A Plethora of Pelicans
Jurong Bird Park (1)
I have decided as we took so many photos of this day that the easiest way would be to break the information down into different posts, this being post 1, rather than have one post with so many photos that it was unlikely anyone viewing it would ever get to the end! so forgive me splitting the day.
I have titled this post "A Plethora of Pelicans" but in fact the correct name for a group of these birds is "a squadron" however I liked the ring of a plethora of pelicans and plethora does mean a large amount of something, so I shall stick to my choice :)
The Bird Park houses Pelican Cove containing 7 of the 8 species of pelican and is the worlds largest collection of pelican species. There is a walkway around part of the cove where you can get really close to the birds as you will see from some of the photos. There is also an underwater viewing gallery where at feeding time you can watch them dive down to catch the fish seeing them scoop them up into their pouches. Staff at this time will also explain about the different species and pass on some information. The Bird Park has among its collection the Dalmation Pelican (pelican crispus) which is on the endangered list.
The smallest pelican species in the Brown Pelican (pelican occidentals) weighing just 2.5kg, 106 cm long and a wingspan of 1.83 metres. The endangered Dalmation Pelican (pelican crispus) is the largest of the species weighing 15kg, 183 cm long with a wingspan of 3 metres. My favourite of them all however is the brightly coloured Australian Pelican (pelican conspicillatus) which has the longest bill of them all and a latin name which they certainly live up to as they are indeed conspicuous! An Australian Pelicans bill is upto 50 cm in length. We stood watching them wave their pouches and it really looked as if they were talking to each other.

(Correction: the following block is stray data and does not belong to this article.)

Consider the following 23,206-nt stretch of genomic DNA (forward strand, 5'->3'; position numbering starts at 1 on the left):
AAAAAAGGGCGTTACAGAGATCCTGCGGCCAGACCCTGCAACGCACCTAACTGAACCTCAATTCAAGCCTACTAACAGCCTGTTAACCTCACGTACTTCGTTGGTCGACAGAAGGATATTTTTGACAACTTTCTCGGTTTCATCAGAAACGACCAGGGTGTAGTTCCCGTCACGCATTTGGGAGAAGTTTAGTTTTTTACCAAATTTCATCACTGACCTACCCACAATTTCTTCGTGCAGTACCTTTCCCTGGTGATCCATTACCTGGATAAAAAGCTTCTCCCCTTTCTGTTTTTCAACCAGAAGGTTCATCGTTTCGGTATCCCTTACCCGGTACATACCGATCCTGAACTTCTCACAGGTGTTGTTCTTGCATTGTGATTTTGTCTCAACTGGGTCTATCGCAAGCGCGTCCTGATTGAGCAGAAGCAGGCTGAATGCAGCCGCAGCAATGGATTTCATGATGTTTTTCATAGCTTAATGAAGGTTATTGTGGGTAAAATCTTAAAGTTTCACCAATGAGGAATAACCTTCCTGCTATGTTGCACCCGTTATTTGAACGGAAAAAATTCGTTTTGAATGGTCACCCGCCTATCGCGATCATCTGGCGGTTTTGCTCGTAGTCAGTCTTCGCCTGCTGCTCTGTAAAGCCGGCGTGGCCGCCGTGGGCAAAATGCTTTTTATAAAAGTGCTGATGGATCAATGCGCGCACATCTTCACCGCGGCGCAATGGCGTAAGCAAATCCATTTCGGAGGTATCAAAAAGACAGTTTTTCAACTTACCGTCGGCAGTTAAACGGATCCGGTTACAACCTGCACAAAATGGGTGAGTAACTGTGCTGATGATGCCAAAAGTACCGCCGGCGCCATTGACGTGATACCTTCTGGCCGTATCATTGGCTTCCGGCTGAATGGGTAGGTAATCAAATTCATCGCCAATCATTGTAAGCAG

|Australian Pelicans have a good old chatter|
As I mentioned the Australian Pelican was my favourite as it is so vibrant in colour compared to the others. At the Park they also had a lake to themselves whereas the other species are in another lake together. When "courting" the males follow the female around showing off (as all men do!!) they pick up sticks/fish and toss them up into the air before catching them and repeating again and again. They open their bills and ripple their pouches. By shutting their bills together quickly and often, this causes the lower bill/pouch to ripple and it's really fascinating watching them do this. I don't know if it was the mating season when we visited but they were certainly chasing one another around the pond and rippling their pouches an awful lot. During mating the colour of the bill also changes for a brief time, the end becomes a bright salmon pink and near to the throat it turns hello. A black line appears diagonally along the bill and some parts change to a bright blue.
Australian Pelican (pelican conspicillatus)
I have to admit I don't think I have ever seen a pelican before visiting the park and I'm sure I would of remembered. They are indeed beautiful graceful birds and when up close look almost unreal. The Australian Pelicans look like they have been painted. I hope the photos do them justice.